[sword-devel] General question

Paul Dean sword-devel@crosswire.org
14 Mar 2001 07:45:31 +0000

"Harry Plantinga" <hplantin@calvin.edu> writes:

> Jerry,
> I assume you're aware of the GNU distribution of the digital
> facsimile software -- see http://www.ccel.org/facsim/
> Yes, there could be valuable unpublished works.  My experience
> with the WWSB (http://www.ccel.org/wwsb/) suggests that many people
> have written studies, commentaries, sermons, and the like, that
> they would like to have published in some form, and some of them
> are worthwhile.  However, on the WWSB I stopped encouraging any
> and all contributions. The problem was that some people wanted to
> publish -- well -- wacky stuff, and keeping up a level of quality
> would have meant instituting some kind of review process.
> I've moved in the direction of publishing only material that has
> a wide reputation as being valuable.  I think it makes for a more
> useful library--classics generally become classics for a good
> reason. And there are plenty of 'classics' to occupy my time
> and resources.

I really value the wwsb, but I always wish there were more
contemporary sermons.  There are so many non-crazy preachers who would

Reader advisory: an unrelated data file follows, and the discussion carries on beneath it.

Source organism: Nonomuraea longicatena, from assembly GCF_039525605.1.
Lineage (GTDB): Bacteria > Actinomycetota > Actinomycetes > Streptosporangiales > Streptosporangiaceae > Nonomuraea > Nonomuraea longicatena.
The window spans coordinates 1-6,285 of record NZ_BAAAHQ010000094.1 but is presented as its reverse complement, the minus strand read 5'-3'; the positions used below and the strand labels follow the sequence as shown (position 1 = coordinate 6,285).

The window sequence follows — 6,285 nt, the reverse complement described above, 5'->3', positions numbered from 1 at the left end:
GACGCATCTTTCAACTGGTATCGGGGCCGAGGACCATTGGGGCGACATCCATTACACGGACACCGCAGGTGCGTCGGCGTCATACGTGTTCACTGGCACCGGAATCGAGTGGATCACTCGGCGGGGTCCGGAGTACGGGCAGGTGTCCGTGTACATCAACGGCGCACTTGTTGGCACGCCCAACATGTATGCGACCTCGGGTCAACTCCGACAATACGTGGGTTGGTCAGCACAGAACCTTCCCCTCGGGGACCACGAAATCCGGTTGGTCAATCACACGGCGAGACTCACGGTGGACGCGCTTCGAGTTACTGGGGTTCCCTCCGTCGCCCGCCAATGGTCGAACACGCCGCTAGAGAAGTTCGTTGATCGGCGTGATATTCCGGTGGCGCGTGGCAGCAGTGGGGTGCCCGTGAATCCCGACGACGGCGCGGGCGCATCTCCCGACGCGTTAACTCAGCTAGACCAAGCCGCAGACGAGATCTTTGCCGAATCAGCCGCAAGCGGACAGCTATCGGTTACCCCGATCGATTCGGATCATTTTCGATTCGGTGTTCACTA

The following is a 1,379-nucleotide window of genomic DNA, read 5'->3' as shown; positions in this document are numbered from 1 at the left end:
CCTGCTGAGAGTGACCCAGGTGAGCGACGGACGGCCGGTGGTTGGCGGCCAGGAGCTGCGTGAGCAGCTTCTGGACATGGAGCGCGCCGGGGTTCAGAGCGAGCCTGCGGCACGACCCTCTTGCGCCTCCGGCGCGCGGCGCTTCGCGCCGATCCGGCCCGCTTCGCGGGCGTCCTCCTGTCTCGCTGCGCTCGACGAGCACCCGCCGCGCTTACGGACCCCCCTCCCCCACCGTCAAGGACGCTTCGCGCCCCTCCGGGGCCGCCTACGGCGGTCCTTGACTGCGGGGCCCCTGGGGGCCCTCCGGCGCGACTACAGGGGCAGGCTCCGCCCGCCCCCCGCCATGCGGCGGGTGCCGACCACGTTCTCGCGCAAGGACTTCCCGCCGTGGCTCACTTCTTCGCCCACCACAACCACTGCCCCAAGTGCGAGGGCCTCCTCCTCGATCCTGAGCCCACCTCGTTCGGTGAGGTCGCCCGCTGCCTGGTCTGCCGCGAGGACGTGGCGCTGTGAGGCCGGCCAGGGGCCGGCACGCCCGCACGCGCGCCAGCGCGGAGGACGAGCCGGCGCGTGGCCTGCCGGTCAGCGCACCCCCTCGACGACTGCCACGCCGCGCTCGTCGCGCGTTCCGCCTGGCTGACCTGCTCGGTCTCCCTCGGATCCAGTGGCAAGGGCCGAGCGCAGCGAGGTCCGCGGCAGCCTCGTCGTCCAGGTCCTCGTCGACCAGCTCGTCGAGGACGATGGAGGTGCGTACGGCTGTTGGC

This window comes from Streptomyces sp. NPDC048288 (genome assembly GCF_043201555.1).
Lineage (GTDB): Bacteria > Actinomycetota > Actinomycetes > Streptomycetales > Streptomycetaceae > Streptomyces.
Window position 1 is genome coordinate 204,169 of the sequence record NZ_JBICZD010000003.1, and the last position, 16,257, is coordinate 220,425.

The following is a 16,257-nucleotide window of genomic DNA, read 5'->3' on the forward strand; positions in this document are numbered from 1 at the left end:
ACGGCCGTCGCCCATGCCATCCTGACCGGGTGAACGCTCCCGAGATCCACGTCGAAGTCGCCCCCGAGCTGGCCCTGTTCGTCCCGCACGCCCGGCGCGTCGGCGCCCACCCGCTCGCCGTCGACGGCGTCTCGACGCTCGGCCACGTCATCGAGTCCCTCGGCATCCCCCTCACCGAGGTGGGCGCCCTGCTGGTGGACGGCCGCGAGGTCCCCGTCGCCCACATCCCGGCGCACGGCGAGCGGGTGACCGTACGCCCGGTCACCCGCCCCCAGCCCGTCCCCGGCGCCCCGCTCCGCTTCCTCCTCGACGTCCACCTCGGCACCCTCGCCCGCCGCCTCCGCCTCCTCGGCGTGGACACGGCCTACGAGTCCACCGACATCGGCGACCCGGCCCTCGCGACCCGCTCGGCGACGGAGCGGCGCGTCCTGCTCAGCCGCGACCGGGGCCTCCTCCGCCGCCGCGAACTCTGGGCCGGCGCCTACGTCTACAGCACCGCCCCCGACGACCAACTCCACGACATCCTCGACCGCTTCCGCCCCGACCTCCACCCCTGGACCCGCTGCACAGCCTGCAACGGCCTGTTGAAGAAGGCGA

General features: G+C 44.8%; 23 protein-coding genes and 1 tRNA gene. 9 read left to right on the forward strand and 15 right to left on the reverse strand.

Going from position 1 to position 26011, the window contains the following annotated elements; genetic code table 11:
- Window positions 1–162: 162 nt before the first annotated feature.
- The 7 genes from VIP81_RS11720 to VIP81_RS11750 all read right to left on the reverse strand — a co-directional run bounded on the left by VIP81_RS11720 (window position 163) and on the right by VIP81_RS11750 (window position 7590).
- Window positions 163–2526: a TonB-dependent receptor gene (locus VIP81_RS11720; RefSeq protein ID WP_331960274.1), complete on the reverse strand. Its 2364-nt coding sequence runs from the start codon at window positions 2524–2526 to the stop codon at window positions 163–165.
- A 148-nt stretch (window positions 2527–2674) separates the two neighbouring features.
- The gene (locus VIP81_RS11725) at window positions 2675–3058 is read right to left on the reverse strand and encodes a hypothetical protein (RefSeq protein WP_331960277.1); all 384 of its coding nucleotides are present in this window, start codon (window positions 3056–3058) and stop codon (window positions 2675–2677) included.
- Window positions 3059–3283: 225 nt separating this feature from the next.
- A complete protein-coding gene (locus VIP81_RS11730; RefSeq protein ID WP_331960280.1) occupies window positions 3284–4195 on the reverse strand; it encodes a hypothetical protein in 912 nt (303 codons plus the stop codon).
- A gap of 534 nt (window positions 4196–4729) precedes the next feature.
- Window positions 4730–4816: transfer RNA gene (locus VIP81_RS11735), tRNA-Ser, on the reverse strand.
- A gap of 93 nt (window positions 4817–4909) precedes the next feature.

surely be happy to submit that if, for example, I wanted to prepare a
sermon on verse X, then to browse a dozen sermons on that verse would
be very useful.

But.. yes, there must be a way to guard against crazies.  One way
would be to have an interactive peer-review in terms of a rating
system.  If you read a sermon and think it's wacko, you press the
"thumbs down button" and that author goes down the ratings.  If you
think it was insightful and spiritual, then you press the thumbs up
button and that author's sermons go higher up the lists.  Just think -
a dozen contemporary sermons on every verse in the bible!  That would
be great.

I guess the ratings system would be less simple than I at first
thought in order to stop people raising the ratings on their own
sermons.  hmm. :(